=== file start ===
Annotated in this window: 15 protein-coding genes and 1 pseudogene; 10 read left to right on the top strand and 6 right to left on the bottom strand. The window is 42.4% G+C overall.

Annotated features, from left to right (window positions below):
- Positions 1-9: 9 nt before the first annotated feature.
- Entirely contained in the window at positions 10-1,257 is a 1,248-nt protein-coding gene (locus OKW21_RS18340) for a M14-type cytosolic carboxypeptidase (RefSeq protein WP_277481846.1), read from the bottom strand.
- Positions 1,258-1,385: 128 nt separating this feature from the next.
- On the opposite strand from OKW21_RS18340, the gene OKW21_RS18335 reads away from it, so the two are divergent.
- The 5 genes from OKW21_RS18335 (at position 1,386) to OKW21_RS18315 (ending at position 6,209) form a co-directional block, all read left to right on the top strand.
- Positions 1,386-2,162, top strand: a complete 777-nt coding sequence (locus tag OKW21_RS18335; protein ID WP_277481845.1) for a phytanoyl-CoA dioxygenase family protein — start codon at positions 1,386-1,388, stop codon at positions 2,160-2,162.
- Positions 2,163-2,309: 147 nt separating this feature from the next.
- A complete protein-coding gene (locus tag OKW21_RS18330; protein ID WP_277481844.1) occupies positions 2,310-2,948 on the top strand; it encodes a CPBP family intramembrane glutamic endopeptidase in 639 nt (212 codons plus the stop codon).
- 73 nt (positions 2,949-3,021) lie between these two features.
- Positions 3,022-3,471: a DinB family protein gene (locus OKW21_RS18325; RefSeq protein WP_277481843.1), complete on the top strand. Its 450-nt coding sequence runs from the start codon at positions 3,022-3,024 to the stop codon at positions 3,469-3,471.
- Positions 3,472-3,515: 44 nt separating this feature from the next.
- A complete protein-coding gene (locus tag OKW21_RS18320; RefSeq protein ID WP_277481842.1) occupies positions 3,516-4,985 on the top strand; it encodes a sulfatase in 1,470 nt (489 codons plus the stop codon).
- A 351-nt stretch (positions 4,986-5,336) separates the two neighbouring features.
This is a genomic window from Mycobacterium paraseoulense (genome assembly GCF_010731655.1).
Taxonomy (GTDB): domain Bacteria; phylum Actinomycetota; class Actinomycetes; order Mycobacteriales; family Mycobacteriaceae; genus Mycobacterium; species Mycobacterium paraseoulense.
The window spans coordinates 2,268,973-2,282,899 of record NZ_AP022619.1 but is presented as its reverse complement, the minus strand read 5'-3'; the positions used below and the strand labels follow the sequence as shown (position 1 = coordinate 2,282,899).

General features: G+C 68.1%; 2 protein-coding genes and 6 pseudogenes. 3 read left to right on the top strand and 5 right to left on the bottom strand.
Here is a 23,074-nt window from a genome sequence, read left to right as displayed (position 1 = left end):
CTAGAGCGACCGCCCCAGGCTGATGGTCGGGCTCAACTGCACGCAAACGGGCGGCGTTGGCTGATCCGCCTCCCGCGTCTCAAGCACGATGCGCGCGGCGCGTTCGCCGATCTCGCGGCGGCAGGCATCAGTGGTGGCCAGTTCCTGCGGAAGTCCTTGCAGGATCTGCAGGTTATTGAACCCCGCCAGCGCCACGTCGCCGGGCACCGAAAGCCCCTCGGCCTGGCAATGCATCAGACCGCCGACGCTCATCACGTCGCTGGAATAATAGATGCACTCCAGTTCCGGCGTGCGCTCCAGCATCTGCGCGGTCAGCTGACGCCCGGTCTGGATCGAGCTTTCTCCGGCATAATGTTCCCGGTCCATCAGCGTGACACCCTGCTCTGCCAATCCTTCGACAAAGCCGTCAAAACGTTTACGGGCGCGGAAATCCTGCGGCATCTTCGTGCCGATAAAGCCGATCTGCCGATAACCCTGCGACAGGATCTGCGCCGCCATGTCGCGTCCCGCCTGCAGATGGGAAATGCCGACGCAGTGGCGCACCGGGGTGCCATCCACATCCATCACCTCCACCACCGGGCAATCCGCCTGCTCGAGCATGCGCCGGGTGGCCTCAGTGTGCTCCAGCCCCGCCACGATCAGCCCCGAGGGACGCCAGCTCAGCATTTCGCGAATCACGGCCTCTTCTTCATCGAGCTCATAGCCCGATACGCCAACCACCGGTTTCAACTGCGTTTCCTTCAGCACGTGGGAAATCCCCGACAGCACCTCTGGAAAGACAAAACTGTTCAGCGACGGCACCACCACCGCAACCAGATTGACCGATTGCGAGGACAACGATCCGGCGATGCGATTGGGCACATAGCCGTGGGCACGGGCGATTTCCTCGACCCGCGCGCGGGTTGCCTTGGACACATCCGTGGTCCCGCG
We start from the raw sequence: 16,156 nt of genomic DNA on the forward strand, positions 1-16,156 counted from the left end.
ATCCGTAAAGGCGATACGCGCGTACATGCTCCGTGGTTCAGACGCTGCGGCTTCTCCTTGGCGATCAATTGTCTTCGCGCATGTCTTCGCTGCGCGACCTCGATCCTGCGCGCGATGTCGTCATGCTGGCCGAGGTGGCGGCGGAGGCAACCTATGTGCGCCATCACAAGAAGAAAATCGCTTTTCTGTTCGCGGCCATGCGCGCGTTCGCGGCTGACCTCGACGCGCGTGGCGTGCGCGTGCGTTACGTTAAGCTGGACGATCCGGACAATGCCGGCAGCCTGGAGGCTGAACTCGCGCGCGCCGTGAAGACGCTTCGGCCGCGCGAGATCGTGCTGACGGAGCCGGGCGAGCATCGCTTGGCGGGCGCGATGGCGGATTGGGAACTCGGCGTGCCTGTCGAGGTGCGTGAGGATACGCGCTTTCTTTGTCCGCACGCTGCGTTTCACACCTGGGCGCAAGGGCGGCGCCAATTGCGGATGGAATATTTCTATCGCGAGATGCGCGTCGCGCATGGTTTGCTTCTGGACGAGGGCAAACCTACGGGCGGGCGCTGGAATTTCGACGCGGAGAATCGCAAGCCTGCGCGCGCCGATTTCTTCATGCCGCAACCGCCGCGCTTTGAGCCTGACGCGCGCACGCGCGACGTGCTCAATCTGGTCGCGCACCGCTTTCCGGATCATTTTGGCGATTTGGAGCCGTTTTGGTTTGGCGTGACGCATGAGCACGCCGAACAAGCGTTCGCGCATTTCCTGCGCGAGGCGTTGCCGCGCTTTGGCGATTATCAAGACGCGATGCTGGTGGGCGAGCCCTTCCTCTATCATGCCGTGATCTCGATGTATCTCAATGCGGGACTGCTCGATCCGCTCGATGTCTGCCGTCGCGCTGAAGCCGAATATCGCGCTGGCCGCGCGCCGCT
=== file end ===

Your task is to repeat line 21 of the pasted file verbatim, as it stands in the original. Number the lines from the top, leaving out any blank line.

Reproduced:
CTAGAGCGACCGCCCCAGGCTGATGGTCGGGCTCAACTGCACGCAAACGGGCGGCGTTGGCTGATCCGCCTCCCGCGTCTCAAGCACGATGCGCGCGGCGCGTTCGCCGATCTCGCGGCGGCAGGCATCAGTGGTGGCCAGTTCCTGCGGAAGTCCTTGCAGGATCTGCAGGTTATTGAACCCCGCCAGCGCCACGTCGCCGGGCACCGAAAGCCCCTCGGCCTGGCAATGCATCAGACCGCCGACGCTCATCACGTCGCTGGAATAATAGATGCACTCCAGTTCCGGCGTGCGCTCCAGCATCTGCGCGGTCAGCTGACGCCCGGTCTGGATCGAGCTTTCTCCGGCATAATGTTCCCGGTCCATCAGCGTGACACCCTGCTCTGCCAATCCTTCGACAAAGCCGTCAAAACGTTTACGGGCGCGGAAATCCTGCGGCATCTTCGTGCCGATAAAGCCGATCTGCCGATAACCCTGCGACAGGATCTGCGCCGCCATGTCGCGTCCCGCCTGCAGATGGGAAATGCCGACGCAGTGGCGCACCGGGGTGCCATCCACATCCATCACCTCCACCACCGGGCAATCCGCCTGCTCGAGCATGCGCCGGGTGGCCTCAGTGTGCTCCAGCCCCGCCACGATCAGCCCCGAGGGACGCCAGCTCAGCATTTCGCGAATCACGGCCTCTTCTTCATCGAGCTCATAGCCCGATACGCCAACCACCGGTTTCAACTGCGTTTCCTTCAGCACGTGGGAAATCCCCGACAGCACCTCTGGAAAGACAAAACTGTTCAGCGACGGCACCACCACCGCAACCAGATTGACCGATTGCGAGGACAACGATCCGGCGATGCGATTGGGCACATAGCCGTGGGCACGGGCGATTTCCTCGACCCGCGCGCGGGTTGCCTTGGACACATCCGTGGTCCCGCG